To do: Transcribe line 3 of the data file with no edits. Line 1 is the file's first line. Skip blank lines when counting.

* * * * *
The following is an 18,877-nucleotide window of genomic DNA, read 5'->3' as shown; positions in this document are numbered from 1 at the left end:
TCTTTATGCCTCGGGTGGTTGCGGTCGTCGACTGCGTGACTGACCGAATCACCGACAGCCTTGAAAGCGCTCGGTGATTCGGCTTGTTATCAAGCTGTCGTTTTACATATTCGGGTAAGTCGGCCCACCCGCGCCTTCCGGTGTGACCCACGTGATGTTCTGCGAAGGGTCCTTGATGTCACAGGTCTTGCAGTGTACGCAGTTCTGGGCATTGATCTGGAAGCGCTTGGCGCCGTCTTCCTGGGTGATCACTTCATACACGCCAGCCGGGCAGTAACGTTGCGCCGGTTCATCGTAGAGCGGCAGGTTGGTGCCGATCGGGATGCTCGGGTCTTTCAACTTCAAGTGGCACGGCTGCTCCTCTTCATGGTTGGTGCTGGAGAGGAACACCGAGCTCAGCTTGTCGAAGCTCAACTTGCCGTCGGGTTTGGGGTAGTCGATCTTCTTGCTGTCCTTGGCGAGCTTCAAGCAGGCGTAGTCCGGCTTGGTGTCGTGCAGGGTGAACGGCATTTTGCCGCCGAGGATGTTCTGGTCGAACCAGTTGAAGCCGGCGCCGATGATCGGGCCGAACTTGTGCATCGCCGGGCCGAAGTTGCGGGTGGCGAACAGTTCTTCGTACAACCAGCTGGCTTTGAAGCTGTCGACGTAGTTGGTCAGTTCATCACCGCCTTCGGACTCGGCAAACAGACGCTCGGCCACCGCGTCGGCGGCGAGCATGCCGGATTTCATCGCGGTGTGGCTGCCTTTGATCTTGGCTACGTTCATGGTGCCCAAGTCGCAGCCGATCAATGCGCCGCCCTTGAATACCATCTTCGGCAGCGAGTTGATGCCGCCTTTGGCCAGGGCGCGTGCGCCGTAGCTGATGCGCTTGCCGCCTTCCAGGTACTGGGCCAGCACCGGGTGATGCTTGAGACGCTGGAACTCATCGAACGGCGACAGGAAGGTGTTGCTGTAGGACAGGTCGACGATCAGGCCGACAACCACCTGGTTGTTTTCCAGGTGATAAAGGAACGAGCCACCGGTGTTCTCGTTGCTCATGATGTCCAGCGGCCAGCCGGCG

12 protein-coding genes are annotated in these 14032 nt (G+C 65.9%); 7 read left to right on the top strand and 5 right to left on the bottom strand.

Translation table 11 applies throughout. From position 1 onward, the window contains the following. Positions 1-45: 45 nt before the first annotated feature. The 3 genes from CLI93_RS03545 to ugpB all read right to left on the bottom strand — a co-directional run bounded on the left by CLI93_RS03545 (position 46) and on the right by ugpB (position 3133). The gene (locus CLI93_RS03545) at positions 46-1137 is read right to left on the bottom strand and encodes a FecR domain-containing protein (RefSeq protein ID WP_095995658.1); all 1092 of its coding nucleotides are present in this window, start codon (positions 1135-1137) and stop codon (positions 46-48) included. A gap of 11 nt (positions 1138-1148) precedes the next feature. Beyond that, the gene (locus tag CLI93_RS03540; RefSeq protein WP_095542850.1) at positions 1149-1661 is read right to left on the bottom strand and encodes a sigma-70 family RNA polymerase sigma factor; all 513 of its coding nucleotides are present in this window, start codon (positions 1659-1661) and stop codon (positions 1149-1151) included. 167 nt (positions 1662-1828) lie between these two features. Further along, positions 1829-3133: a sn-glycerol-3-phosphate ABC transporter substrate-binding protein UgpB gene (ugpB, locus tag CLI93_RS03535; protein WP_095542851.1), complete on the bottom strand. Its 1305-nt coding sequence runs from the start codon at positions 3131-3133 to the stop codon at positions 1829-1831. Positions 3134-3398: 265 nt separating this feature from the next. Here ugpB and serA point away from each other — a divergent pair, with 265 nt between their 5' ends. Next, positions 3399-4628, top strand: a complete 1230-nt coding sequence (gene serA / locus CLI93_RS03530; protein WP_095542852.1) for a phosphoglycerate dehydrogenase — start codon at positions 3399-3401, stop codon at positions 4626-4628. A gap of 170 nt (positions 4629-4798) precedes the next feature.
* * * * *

12 protein-coding genes are annotated in these 14032 nt (G+C 65.9%); 7 read left to right on the top strand and 5 right to left on the bottom strand.